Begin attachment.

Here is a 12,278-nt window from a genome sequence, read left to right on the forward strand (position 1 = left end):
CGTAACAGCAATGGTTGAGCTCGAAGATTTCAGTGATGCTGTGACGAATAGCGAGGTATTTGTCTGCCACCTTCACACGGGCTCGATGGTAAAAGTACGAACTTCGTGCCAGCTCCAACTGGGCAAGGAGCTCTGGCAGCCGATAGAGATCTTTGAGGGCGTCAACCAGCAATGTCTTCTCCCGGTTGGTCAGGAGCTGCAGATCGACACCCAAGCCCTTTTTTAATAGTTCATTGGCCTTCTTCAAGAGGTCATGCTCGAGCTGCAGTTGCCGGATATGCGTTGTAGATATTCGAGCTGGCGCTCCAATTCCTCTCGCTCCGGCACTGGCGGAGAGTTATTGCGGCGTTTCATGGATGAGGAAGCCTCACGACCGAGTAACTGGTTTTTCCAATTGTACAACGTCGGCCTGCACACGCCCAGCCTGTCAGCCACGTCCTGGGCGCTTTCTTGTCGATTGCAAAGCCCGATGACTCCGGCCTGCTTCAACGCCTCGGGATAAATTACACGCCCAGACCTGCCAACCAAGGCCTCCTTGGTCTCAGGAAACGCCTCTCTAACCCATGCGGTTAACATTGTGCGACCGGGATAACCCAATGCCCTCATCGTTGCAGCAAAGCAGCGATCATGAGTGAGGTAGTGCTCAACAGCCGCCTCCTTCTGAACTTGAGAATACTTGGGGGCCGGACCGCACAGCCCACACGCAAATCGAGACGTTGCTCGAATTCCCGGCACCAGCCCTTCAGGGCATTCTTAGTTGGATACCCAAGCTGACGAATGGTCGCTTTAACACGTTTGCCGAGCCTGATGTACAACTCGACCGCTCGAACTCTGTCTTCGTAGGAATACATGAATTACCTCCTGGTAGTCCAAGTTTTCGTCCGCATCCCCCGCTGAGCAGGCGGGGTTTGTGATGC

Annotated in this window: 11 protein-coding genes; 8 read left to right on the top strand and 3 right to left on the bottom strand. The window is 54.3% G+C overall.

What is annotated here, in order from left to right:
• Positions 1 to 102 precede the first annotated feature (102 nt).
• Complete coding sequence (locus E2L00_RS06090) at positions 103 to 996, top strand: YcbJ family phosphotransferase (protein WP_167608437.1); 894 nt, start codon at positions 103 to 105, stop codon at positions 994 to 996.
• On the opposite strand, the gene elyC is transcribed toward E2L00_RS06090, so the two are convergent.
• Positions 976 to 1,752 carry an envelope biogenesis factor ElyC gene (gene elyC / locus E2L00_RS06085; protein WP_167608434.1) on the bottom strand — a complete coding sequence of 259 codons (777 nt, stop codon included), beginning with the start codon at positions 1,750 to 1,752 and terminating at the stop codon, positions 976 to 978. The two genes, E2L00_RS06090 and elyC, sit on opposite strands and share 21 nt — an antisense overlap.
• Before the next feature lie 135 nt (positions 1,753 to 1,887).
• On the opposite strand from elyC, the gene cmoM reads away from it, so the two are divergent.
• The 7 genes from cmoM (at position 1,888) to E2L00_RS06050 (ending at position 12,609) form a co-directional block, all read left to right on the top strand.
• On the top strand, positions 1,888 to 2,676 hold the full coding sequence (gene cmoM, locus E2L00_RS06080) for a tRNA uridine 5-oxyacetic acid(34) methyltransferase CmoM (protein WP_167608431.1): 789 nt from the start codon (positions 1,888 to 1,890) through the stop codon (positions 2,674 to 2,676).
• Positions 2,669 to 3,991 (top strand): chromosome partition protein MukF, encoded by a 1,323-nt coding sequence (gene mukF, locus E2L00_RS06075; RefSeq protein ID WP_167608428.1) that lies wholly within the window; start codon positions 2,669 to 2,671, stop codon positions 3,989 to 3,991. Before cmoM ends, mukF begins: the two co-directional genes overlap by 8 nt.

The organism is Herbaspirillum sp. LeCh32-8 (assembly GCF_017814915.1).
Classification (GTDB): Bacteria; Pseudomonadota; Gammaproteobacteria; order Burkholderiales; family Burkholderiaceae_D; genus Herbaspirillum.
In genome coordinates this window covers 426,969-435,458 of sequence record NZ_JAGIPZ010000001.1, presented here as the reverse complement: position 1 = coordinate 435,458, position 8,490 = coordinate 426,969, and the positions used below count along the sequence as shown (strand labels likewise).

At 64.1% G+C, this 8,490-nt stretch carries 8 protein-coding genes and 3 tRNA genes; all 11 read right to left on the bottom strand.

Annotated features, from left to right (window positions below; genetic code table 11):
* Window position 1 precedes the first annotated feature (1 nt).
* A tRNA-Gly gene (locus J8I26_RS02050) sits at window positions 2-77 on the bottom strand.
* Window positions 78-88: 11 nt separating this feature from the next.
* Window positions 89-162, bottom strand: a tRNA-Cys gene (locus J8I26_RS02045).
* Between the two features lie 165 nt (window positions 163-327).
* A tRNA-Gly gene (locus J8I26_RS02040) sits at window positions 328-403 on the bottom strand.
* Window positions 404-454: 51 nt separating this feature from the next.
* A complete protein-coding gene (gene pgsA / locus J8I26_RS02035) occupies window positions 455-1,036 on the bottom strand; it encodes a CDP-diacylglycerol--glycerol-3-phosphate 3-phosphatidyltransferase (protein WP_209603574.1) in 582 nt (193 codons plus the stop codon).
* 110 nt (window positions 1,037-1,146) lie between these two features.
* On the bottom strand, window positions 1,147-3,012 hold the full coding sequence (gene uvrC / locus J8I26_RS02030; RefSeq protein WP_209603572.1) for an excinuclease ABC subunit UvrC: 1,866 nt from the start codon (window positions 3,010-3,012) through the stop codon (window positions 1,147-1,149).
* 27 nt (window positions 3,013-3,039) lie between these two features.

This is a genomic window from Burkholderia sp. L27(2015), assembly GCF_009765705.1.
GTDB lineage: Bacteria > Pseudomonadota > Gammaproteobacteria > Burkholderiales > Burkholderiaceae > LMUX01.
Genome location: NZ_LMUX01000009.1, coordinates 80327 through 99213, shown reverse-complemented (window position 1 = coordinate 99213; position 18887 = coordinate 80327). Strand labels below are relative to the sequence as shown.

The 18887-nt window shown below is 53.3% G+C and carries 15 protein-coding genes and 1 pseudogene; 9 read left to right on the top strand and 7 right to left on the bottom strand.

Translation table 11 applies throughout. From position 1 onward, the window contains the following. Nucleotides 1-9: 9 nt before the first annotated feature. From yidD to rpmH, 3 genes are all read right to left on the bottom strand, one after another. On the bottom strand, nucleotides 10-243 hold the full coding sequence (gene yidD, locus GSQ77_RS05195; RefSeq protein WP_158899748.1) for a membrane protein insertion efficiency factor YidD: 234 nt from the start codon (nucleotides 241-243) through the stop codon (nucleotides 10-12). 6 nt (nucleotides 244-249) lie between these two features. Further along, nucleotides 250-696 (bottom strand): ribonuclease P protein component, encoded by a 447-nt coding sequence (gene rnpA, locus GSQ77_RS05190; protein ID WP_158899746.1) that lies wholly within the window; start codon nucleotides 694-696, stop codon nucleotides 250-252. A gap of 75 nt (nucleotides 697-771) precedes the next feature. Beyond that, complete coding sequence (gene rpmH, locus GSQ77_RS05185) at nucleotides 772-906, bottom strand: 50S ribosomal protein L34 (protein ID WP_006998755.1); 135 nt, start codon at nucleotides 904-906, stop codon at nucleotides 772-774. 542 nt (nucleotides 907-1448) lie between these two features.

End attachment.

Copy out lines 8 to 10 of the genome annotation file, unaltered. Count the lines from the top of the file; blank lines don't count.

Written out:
• Positions 976 to 1,752 carry an envelope biogenesis factor ElyC gene (gene elyC / locus E2L00_RS06085; protein WP_167608434.1) on the bottom strand — a complete coding sequence of 259 codons (777 nt, stop codon included), beginning with the start codon at positions 1,750 to 1,752 and terminating at the stop codon, positions 976 to 978. The two genes, E2L00_RS06090 and elyC, sit on opposite strands and share 21 nt — an antisense overlap.
• Before the next feature lie 135 nt (positions 1,753 to 1,887).
• On the opposite strand from elyC, the gene cmoM reads away from it, so the two are divergent.